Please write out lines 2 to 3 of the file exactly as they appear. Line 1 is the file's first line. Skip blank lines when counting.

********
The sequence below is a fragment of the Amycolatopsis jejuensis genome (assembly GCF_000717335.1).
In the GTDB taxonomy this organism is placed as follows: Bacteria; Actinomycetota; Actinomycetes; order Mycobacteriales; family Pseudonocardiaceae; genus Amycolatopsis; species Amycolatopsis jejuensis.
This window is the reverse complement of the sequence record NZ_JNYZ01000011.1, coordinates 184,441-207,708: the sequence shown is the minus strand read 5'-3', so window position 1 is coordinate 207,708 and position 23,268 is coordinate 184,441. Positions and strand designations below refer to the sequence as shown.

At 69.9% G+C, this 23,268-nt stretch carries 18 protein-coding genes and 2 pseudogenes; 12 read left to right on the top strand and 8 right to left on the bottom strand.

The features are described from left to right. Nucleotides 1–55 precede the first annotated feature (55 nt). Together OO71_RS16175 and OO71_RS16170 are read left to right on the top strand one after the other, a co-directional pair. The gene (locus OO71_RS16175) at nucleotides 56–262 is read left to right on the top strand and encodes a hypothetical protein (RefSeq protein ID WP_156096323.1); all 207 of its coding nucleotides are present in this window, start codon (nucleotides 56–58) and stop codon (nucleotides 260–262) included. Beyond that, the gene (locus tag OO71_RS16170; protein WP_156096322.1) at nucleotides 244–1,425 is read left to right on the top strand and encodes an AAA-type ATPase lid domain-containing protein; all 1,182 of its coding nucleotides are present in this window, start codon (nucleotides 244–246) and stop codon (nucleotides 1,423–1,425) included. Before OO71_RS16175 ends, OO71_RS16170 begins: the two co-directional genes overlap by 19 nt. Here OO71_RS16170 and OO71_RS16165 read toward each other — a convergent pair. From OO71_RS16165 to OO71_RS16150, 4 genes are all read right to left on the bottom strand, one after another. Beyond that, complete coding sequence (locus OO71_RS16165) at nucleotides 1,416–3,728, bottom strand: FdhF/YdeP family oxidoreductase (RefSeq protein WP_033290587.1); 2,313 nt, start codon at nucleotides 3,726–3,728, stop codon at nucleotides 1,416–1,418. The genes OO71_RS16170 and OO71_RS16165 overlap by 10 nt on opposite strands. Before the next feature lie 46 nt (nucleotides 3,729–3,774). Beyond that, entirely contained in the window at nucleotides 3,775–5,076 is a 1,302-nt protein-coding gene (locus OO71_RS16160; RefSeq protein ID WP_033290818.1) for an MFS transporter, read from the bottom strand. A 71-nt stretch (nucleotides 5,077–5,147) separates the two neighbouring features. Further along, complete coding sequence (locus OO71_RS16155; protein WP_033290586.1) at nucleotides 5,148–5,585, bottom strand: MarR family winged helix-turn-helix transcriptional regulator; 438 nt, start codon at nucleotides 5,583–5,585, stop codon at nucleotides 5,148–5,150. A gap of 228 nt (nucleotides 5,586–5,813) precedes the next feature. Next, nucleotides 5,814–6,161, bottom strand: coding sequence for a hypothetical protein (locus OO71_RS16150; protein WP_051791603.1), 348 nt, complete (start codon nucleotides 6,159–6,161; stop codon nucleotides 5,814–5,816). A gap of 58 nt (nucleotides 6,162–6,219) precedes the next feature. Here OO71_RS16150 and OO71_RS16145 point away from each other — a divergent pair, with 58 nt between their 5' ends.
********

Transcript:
In the GTDB taxonomy this organism is placed as follows: Bacteria; Actinomycetota; Actinomycetes; order Mycobacteriales; family Pseudonocardiaceae; genus Amycolatopsis; species Amycolatopsis jejuensis.
This window is the reverse complement of the sequence record NZ_JNYZ01000011.1, coordinates 184,441-207,708: the sequence shown is the minus strand read 5'-3', so window position 1 is coordinate 207,708 and position 23,268 is coordinate 184,441. Positions and strand designations below refer to the sequence as shown.